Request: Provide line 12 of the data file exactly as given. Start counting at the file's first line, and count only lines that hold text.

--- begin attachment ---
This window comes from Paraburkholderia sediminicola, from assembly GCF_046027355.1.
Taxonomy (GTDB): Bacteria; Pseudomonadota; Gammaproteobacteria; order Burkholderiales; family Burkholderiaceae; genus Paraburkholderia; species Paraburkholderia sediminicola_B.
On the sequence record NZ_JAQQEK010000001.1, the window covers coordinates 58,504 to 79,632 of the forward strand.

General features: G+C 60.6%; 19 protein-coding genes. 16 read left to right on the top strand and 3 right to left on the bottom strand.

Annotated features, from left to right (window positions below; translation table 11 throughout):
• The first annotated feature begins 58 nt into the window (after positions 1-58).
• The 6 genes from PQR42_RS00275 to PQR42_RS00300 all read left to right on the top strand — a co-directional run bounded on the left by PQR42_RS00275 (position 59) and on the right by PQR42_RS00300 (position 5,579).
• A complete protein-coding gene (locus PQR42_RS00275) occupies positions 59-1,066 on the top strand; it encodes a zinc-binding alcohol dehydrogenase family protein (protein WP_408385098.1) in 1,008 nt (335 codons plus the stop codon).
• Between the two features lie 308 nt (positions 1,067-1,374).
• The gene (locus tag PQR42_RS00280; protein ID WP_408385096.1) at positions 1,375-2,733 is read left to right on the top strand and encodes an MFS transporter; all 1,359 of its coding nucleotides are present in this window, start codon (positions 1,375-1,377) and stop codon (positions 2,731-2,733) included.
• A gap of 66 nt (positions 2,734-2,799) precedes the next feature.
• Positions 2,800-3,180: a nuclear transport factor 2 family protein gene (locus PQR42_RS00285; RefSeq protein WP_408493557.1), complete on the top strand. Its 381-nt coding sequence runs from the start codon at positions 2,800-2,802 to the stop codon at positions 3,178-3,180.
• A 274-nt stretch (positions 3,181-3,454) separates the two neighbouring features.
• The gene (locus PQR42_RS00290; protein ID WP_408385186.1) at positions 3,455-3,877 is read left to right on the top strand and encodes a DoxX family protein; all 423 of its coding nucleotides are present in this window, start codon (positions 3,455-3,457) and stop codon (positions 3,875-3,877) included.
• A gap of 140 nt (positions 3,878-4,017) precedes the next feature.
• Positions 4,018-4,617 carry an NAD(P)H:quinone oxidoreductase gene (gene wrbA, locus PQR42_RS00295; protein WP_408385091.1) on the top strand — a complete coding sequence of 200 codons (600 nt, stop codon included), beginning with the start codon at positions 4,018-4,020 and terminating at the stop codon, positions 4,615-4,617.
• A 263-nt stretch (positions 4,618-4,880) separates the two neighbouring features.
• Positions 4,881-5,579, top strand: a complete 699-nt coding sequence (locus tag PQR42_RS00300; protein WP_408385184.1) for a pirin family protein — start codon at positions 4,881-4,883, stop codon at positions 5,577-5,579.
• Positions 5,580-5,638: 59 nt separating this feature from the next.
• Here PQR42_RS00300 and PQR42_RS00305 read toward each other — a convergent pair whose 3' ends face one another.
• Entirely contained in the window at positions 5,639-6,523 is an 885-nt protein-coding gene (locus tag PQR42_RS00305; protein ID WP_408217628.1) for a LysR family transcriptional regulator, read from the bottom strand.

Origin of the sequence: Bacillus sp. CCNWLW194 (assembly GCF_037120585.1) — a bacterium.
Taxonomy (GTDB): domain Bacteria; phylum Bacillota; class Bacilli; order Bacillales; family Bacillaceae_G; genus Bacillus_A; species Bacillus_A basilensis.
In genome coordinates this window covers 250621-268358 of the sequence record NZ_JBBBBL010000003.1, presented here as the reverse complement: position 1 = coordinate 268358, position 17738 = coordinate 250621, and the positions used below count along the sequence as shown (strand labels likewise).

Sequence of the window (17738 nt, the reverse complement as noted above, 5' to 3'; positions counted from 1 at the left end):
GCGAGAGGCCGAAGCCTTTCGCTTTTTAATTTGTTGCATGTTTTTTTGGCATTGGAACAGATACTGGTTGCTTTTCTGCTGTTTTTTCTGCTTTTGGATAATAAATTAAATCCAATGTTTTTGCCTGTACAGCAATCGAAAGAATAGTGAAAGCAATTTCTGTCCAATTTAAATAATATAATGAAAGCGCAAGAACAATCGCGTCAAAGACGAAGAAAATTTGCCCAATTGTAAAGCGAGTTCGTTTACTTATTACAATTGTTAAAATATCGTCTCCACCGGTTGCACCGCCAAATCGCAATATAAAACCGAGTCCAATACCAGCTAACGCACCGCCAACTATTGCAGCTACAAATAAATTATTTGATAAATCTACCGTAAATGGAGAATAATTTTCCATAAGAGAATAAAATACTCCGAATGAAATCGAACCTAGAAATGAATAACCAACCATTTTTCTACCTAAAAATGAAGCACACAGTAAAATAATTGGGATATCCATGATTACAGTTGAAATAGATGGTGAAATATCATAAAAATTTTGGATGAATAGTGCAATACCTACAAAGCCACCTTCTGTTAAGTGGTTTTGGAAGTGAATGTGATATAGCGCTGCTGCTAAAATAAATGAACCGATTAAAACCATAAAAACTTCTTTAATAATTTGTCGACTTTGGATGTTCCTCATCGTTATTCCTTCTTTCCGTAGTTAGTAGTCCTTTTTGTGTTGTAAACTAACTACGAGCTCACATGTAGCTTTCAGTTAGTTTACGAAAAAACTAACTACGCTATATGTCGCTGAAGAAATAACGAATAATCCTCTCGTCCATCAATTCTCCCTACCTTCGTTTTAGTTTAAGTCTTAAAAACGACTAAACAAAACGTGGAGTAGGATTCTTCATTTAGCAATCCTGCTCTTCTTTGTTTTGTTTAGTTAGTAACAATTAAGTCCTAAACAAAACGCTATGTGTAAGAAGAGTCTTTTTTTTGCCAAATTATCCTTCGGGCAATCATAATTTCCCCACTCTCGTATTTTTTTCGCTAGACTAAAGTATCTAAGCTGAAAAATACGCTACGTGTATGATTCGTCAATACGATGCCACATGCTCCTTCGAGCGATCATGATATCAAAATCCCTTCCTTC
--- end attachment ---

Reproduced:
• Positions 2,800-3,180: a nuclear transport factor 2 family protein gene (locus PQR42_RS00285; RefSeq protein WP_408493557.1), complete on the top strand. Its 381-nt coding sequence runs from the start codon at positions 2,800-2,802 to the stop codon at positions 3,178-3,180.